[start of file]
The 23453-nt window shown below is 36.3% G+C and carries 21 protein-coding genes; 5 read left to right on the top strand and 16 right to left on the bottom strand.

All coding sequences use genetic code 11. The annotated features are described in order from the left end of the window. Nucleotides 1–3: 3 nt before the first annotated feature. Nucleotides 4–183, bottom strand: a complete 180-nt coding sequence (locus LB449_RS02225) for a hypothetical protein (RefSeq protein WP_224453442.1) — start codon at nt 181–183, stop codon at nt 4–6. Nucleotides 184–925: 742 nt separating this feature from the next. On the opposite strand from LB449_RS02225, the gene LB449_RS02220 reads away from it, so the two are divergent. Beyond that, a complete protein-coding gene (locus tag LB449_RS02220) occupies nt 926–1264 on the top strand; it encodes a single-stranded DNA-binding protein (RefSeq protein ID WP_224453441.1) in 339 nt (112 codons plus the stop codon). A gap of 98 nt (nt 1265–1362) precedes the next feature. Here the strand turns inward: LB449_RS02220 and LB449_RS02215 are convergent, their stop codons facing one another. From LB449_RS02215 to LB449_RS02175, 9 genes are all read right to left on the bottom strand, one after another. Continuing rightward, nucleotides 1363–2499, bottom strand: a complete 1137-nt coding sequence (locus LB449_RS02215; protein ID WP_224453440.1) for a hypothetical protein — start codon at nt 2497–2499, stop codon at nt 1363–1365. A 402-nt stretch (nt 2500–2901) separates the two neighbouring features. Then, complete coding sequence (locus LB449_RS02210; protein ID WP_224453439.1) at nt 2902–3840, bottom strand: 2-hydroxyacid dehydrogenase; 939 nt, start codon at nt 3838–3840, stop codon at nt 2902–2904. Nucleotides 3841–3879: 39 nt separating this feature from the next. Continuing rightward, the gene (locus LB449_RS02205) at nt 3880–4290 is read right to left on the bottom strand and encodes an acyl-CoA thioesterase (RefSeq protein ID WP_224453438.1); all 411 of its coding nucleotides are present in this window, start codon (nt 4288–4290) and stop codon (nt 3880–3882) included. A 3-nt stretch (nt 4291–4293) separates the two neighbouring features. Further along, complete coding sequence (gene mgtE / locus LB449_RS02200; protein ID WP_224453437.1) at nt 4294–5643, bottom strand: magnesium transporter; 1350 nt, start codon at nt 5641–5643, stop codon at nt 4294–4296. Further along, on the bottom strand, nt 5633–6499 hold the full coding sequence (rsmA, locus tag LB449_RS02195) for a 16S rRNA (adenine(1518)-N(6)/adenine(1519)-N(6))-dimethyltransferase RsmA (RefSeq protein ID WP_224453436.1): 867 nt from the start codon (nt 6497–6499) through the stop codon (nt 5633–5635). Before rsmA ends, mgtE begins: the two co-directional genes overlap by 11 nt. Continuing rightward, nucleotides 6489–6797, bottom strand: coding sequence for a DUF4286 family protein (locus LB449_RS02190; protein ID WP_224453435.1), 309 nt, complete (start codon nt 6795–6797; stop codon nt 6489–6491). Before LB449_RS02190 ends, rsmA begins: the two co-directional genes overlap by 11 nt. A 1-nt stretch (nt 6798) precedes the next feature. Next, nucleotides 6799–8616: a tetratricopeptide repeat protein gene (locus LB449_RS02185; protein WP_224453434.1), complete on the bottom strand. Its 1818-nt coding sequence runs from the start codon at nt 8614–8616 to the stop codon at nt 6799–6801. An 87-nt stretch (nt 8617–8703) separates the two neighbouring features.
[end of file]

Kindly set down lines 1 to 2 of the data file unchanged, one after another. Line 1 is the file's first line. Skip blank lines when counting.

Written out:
The 23453-nt window shown below is 36.3% G+C and carries 21 protein-coding genes; 5 read left to right on the top strand and 16 right to left on the bottom strand.

All coding sequences use genetic code 11. The annotated features are described in order from the left end of the window. Nucleotides 1–3: 3 nt before the first annotated feature. Nucleotides 4–183, bottom strand: a complete 180-nt coding sequence (locus LB449_RS02225) for a hypothetical protein (RefSeq protein WP_224453442.1) — start codon at nt 181–183, stop codon at nt 4–6. Nucleotides 184–925: 742 nt separating this feature from the next. On the opposite strand from LB449_RS02225, the gene LB449_RS02220 reads away from it, so the two are divergent. Beyond that, a complete protein-coding gene (locus tag LB449_RS02220) occupies nt 926–1264 on the top strand; it encodes a single-stranded DNA-binding protein (RefSeq protein ID WP_224453441.1) in 339 nt (112 codons plus the stop codon). A gap of 98 nt (nt 1265–1362) precedes the next feature. Here the strand turns inward: LB449_RS02220 and LB449_RS02215 are convergent, their stop codons facing one another. From LB449_RS02215 to LB449_RS02175, 9 genes are all read right to left on the bottom strand, one after another. Continuing rightward, nucleotides 1363–2499, bottom strand: a complete 1137-nt coding sequence (locus LB449_RS02215; protein ID WP_224453440.1) for a hypothetical protein — start codon at nt 2497–2499, stop codon at nt 1363–1365. A 402-nt stretch (nt 2500–2901) separates the two neighbouring features. Then, complete coding sequence (locus LB449_RS02210; protein ID WP_224453439.1) at nt 2902–3840, bottom strand: 2-hydroxyacid dehydrogenase; 939 nt, start codon at nt 3838–3840, stop codon at nt 2902–2904. Nucleotides 3841–3879: 39 nt separating this feature from the next. Continuing rightward, the gene (locus LB449_RS02205) at nt 3880–4290 is read right to left on the bottom strand and encodes an acyl-CoA thioesterase (RefSeq protein ID WP_224453438.1); all 411 of its coding nucleotides are present in this window, start codon (nt 4288–4290) and stop codon (nt 3880–3882) included. A 3-nt stretch (nt 4291–4293) separates the two neighbouring features. Further along, complete coding sequence (gene mgtE / locus LB449_RS02200; protein ID WP_224453437.1) at nt 4294–5643, bottom strand: magnesium transporter; 1350 nt, start codon at nt 5641–5643, stop codon at nt 4294–4296. Further along, on the bottom strand, nt 5633–6499 hold the full coding sequence (rsmA, locus tag LB449_RS02195) for a 16S rRNA (adenine(1518)-N(6)/adenine(1519)-N(6))-dimethyltransferase RsmA (RefSeq protein ID WP_224453436.1): 867 nt from the start codon (nt 6497–6499) through the stop codon (nt 5633–5635). Before rsmA ends, mgtE begins: the two co-directional genes overlap by 11 nt. Continuing rightward, nucleotides 6489–6797, bottom strand: coding sequence for a DUF4286 family protein (locus LB449_RS02190; protein ID WP_224453435.1), 309 nt, complete (start codon nt 6795–6797; stop codon nt 6489–6491). Before LB449_RS02190 ends, rsmA begins: the two co-directional genes overlap by 11 nt. A 1-nt stretch (nt 6798) precedes the next feature. Next, nucleotides 6799–8616: a tetratricopeptide repeat protein gene (locus LB449_RS02185; protein WP_224453434.1), complete on the bottom strand. Its 1818-nt coding sequence runs from the start codon at nt 8614–8616 to the stop codon at nt 6799–6801. An 87-nt stretch (nt 8617–8703) separates the two neighbouring features.